Interpol Says British Police Not Cooperating Against Terrorists


The head of Interpol said Monday that Britain’s anti-terrorist efforts are “in the wrong century,” pointing out that authorities in London had not shared any information from the investigation of three failed car bomb attacks and had not made good use of a passport database. “We have received not one name, not one fingerprint, not one telephone number, not one address, nothing, from the UK, about the recent thwarted terrorist attacks,” Ronald Noble, Interpol’s secretary general, said in an interview with British Broadcasting Corp. television.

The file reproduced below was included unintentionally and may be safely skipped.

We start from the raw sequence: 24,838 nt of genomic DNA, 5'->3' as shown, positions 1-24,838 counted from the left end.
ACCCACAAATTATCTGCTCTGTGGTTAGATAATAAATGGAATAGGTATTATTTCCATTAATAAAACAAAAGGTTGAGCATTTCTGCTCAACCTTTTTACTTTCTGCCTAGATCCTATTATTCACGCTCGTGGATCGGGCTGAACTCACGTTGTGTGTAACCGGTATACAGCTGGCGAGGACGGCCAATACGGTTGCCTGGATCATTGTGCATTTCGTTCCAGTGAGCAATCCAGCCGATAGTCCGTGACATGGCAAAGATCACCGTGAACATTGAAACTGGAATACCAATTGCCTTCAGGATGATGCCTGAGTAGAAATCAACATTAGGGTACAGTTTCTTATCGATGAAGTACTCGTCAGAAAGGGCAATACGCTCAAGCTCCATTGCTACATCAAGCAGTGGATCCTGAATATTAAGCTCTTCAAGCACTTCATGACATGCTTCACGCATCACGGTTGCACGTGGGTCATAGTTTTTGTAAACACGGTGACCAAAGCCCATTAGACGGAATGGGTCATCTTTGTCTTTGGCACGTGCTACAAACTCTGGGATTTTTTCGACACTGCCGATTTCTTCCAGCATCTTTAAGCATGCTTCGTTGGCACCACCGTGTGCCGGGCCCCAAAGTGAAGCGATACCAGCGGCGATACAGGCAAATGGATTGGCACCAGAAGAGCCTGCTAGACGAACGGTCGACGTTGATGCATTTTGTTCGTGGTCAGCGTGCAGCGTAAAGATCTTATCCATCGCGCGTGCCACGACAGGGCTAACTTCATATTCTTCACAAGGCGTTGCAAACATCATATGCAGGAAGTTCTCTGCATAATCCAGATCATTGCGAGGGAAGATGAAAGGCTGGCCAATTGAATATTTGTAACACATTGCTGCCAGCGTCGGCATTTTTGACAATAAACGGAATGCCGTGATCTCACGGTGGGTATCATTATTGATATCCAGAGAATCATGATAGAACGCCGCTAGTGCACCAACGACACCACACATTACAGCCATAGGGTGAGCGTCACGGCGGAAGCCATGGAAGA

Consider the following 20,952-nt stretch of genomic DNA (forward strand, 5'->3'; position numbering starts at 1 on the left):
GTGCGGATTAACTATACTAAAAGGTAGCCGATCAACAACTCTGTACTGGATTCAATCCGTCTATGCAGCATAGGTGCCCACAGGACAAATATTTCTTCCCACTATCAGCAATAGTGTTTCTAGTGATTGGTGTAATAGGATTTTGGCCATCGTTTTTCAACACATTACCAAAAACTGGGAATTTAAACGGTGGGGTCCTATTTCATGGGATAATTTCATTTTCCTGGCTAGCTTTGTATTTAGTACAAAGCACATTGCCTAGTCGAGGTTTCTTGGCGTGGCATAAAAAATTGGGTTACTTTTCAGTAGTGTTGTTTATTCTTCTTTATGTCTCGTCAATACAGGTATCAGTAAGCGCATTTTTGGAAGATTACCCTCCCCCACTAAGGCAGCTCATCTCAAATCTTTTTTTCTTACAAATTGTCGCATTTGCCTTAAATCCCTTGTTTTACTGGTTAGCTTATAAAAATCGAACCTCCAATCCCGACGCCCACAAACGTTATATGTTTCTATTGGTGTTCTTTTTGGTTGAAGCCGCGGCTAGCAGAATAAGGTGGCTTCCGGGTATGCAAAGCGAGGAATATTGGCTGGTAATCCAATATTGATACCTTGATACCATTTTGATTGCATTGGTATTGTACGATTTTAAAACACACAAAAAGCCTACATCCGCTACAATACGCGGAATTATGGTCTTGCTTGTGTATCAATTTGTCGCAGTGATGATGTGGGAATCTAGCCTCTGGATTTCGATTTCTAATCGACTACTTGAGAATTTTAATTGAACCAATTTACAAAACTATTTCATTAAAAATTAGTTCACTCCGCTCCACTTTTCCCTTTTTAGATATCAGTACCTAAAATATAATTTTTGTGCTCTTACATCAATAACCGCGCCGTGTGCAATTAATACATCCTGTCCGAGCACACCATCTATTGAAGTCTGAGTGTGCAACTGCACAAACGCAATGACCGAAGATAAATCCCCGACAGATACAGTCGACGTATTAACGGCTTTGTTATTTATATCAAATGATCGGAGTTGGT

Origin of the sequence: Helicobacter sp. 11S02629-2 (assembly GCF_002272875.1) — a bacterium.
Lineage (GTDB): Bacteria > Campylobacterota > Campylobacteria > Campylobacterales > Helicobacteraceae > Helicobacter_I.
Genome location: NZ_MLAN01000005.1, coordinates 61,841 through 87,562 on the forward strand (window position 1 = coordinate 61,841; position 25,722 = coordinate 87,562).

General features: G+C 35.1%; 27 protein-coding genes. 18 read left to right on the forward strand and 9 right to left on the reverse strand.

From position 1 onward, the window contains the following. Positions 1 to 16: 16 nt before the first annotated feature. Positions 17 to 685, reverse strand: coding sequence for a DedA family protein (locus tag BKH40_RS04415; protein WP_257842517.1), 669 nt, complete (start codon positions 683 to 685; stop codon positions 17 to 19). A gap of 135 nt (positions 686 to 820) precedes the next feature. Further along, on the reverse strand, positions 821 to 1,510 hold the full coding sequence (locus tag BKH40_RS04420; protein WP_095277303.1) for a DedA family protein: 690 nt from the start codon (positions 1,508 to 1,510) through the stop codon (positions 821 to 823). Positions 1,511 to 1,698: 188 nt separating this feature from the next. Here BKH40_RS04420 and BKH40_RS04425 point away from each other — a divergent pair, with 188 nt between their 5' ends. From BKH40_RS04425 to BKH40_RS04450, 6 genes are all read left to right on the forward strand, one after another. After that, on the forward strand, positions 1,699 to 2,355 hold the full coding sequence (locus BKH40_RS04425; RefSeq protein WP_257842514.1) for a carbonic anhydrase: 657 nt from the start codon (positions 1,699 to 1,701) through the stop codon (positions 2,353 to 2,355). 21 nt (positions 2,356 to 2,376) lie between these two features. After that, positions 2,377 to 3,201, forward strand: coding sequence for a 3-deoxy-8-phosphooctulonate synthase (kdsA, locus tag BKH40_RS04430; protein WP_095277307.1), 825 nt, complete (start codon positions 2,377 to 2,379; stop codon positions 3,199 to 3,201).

“My view is that the U.K.’s anti-terrorist effort is in the wrong century,” Noble said.

Britain’s Home Office said the Interpol databases were consulted by the Serious Organized Crime Agency (SOCA).

“The U.K. works closely with the Interpol secretariat and with member states to provide police-to-police cooperation,” a Home Office spokesman said, speaking on condition of anonymity in line with government policy.


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